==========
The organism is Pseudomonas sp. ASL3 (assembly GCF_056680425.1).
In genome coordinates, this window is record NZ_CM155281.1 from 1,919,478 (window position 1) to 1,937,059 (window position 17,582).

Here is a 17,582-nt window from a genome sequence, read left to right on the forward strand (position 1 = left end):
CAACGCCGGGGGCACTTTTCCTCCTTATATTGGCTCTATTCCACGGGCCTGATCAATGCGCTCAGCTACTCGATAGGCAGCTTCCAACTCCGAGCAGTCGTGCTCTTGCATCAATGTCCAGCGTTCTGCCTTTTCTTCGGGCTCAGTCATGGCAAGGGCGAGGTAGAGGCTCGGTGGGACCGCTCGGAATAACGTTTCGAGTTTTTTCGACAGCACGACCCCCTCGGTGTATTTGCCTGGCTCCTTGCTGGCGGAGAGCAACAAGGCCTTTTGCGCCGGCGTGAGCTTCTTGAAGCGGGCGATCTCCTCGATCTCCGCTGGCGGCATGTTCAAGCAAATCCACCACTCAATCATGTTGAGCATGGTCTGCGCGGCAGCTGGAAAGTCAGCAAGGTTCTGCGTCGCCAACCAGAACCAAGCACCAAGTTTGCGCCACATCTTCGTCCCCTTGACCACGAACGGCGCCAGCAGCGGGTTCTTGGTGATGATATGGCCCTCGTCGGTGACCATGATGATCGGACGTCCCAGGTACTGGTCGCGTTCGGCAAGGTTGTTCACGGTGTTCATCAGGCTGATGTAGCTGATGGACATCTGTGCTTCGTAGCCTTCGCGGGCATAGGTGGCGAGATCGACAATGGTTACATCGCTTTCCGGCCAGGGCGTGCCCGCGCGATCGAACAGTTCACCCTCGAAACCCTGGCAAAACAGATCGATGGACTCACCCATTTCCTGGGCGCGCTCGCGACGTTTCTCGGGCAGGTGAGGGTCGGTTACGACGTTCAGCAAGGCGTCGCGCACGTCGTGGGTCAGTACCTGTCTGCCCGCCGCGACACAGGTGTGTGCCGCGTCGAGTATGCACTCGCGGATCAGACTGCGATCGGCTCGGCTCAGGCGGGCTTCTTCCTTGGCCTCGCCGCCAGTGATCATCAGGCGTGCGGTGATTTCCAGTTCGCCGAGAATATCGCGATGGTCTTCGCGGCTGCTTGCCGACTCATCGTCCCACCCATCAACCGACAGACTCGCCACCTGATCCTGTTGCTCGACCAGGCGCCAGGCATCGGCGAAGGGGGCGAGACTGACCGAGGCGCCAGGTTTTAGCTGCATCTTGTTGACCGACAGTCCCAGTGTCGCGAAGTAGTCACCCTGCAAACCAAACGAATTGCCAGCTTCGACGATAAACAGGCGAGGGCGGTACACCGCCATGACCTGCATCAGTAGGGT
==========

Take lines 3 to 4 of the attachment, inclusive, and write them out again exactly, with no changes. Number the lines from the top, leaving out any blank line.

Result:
Here is a 17,582-nt window from a genome sequence, read left to right on the forward strand (position 1 = left end):
CAACGCCGGGGGCACTTTTCCTCCTTATATTGGCTCTATTCCACGGGCCTGATCAATGCGCTCAGCTACTCGATAGGCAGCTTCCAACTCCGAGCAGTCGTGCTCTTGCATCAATGTCCAGCGTTCTGCCTTTTCTTCGGGCTCAGTCATGGCAAGGGCGAGGTAGAGGCTCGGTGGGACCGCTCGGAATAACGTTTCGAGTTTTTTCGACAGCACGACCCCCTCGGTGTATTTGCCTGGCTCCTTGCTGGCGGAGAGCAACAAGGCCTTTTGCGCCGGCGTGAGCTTCTTGAAGCGGGCGATCTCCTCGATCTCCGCTGGCGGCATGTTCAAGCAAATCCACCACTCAATCATGTTGAGCATGGTCTGCGCGGCAGCTGGAAAGTCAGCAAGGTTCTGCGTCGCCAACCAGAACCAAGCACCAAGTTTGCGCCACATCTTCGTCCCCTTGACCACGAACGGCGCCAGCAGCGGGTTCTTGGTGATGATATGGCCCTCGTCGGTGACCATGATGATCGGACGTCCCAGGTACTGGTCGCGTTCGGCAAGGTTGTTCACGGTGTTCATCAGGCTGATGTAGCTGATGGACATCTGTGCTTCGTAGCCTTCGCGGGCATAGGTGGCGAGATCGACAATGGTTACATCGCTTTCCGGCCAGGGCGTGCCCGCGCGATCGAACAGTTCACCCTCGAAACCCTGGCAAAACAGATCGATGGACTCACCCATTTCCTGGGCGCGCTCGCGACGTTTCTCGGGCAGGTGAGGGTCGGTTACGACGTTCAGCAAGGCGTCGCGCACGTCGTGGGTCAGTACCTGTCTGCCCGCCGCGACACAGGTGTGTGCCGCGTCGAGTATGCACTCGCGGATCAGACTGCGATCGGCTCGGCTCAGGCGGGCTTCTTCCTTGGCCTCGCCGCCAGTGATCATCAGGCGTGCGGTGATTTCCAGTTCGCCGAGAATATCGCGATGGTCTTCGCGGCTGCTTGCCGACTCATCGTCCCACCCATCAACCGACAGACTCGCCACCTGATCCTGTTGCTCGACCAGGCGCCAGGCATCGGCGAAGGGGGCGAGACTGACCGAGGCGCCAGGTTTTAGCTGCATCTTGTTGACCGACAGTCCCAGTGTCGCGAAGTAGTCACCCTGCAAACCAAACGAATTGCCAGCTTCGACGATAAACAGGCGAGGGCGGTACACCGCCATGACCTGCATCAGTAGGGT